CAM Reconciliation Process
Even as the economy shifts toward a post-pandemic world, commercial real estate investing continues to be a rewarding industry. That is mainly because these intelligent investors have figured out an efficient way for their money to make them more money. However, success in commercial real estate investing does not simply mean owning properties but rather managing them effectively. Part of good property management is understanding the CAM reconciliation process, how it works, and why it is so important to the bottom line.
What is CAM reconciliation?
In commercial real estate investing, it takes money to make money. The reality is that commercial properties have common areas that require continuous upkeep. Think about cleaning and security fees, trash and snow removal, landscaping and lawn care, parking lot and sidewalk repair, and other miscellaneous expenses—all of which are part of commercial real estate common area maintenance, or CAM.
Someone has to pay for that common area maintenance. For most commercial properties, it is written into the tenants’ leases that they will pay a prorated share of those CAM costs, based on the square footage of their space, which is a separate cost from their monthly base rent. Property managers, based on experience or prior years’ financial data, will estimate the total CAM costs for the year and then collect tenant payments monthly.
The CAM reconciliation process begins at the end of the year. It is the responsibility of the property manager to tally the full CAM costs for the year along with how much tenants have paid toward those CAM costs. If the tenants have underpaid for CAM, it is the property manager’s job to calculate the remaining balance and collect additional payment from the tenants. Conversely, if the tenants have paid more than the total CAM expenses, then the property manager must reimburse them accordingly.
Why is the CAM reconciliation process so important?
The CAM reconciliation process can be time-consuming and typically runs through the first quarter of each year. This is why many property managers neglect the CAM reconciliation process—the tedious labor involved is too straining on daily business operations. But failing to prioritize CAM reconciliation can lead to financial distress. Even seemingly small losses can quickly turn into major losses.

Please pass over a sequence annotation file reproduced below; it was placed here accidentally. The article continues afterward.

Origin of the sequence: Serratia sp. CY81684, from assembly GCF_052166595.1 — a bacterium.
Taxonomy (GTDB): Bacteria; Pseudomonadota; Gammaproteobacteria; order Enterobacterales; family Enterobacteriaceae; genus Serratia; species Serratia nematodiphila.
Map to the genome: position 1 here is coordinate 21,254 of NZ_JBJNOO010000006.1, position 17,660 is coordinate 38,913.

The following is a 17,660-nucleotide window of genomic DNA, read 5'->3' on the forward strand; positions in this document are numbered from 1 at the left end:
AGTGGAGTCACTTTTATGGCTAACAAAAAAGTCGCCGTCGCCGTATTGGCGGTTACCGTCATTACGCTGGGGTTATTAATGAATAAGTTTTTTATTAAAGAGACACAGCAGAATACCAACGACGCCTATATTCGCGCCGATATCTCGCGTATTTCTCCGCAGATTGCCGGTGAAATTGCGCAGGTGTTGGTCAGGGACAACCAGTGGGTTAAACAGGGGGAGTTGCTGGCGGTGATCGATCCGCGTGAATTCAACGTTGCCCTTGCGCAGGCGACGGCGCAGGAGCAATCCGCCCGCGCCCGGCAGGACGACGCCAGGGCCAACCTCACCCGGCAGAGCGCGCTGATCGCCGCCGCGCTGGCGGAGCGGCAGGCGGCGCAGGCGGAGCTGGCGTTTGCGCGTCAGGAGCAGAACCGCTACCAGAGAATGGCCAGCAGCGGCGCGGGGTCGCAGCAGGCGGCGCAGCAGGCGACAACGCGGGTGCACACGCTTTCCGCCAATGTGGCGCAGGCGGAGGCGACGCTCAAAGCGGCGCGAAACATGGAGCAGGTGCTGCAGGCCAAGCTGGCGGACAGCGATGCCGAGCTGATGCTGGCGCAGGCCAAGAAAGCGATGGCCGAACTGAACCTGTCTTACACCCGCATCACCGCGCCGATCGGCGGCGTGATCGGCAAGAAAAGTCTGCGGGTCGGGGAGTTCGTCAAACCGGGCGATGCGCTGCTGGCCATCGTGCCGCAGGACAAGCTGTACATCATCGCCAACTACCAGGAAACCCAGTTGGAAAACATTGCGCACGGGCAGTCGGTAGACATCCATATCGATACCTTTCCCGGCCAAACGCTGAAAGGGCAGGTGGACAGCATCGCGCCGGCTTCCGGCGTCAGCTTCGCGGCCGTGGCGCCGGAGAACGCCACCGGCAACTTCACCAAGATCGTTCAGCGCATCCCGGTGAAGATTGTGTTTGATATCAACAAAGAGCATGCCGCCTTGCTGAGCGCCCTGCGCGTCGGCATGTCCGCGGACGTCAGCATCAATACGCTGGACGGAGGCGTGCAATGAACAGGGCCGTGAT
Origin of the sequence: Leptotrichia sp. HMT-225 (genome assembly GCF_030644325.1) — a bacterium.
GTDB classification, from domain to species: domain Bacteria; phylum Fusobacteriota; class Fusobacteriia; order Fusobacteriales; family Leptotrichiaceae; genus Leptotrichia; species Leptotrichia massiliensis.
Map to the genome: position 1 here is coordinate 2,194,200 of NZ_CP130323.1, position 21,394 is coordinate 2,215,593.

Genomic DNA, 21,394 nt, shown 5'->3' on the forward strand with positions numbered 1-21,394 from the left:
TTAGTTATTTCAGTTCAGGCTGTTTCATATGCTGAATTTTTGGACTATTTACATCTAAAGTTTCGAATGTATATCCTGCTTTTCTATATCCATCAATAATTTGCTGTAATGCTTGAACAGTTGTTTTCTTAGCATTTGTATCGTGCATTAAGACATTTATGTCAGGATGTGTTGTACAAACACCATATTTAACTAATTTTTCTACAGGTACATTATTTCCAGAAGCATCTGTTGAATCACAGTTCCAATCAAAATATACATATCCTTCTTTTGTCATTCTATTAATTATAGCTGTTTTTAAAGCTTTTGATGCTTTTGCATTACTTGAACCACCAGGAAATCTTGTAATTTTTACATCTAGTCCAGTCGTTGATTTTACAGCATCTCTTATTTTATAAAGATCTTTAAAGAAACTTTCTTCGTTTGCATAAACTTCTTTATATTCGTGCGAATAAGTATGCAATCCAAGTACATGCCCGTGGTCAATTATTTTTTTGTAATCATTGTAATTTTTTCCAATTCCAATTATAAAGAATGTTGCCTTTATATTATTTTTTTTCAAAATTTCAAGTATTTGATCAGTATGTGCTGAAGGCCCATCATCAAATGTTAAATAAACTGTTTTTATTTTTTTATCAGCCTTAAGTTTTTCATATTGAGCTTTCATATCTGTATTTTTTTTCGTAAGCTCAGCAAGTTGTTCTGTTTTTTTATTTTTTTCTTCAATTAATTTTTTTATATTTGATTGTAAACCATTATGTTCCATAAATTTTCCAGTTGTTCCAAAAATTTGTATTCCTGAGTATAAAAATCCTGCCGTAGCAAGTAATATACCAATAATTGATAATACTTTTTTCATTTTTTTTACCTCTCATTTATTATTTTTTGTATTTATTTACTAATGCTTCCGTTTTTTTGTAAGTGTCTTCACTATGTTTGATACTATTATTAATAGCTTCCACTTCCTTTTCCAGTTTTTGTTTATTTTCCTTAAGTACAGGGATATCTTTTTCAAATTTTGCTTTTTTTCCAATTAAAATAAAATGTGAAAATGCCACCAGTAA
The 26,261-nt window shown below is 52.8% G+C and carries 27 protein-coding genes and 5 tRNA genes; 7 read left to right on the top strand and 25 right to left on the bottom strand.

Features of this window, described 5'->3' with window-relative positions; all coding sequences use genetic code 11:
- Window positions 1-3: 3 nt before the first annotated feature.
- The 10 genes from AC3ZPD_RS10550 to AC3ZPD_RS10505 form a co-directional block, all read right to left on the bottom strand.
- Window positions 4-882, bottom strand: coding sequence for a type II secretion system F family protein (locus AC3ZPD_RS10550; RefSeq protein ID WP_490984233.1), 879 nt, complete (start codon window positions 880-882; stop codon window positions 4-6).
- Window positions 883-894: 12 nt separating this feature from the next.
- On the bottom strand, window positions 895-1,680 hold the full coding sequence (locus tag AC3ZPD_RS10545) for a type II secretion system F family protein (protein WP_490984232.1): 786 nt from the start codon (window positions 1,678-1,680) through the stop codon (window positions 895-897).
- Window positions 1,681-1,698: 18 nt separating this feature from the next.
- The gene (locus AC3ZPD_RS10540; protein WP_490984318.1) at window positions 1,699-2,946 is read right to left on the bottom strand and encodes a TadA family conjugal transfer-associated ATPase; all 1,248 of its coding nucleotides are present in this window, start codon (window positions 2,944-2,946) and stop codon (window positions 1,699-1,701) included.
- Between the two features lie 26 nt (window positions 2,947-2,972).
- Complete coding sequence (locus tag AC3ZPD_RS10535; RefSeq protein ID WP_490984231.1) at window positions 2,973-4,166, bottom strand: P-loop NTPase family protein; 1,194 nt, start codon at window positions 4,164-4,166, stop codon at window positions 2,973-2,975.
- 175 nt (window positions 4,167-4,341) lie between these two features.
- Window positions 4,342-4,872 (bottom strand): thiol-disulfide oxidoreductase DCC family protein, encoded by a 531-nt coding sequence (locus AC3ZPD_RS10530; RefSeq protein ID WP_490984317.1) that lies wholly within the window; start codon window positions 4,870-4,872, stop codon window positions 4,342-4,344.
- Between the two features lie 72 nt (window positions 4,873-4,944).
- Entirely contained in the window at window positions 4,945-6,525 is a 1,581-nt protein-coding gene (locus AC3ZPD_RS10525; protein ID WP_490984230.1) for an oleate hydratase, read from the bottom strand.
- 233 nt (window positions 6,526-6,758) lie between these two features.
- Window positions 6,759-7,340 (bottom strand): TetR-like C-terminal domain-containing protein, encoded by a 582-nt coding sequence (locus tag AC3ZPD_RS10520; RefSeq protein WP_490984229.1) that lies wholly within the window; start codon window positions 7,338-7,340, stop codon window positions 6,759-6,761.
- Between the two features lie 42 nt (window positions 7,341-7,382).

Let’s use an example. In a property where all the tenants lease roughly the same size spaces, you have collected $5,000 per tenant throughout the year, based on a previous estimation. Through CAM reconciliation, you realize that each tenant actually owed $6,000, a difference of $1,000. Multiply that thousand by the total number of tenants, and you have a several-thousand-dollar loss on your hands. If that were to occur on a yearly basis, what may seem like a minor hit compounds into a detrimental situation.
Doing the due diligence of CAM reconciliation is vital to the long-term success of commercial properties. If you own or manage commercial properties, or if you are looking to break into commercial real estate investing, you owe it to yourself (and your bottom line) to prioritize the CAM reconciliation process.
For more information about CAM reconciliation, check out George and Anthony’s full conversation on YouTube.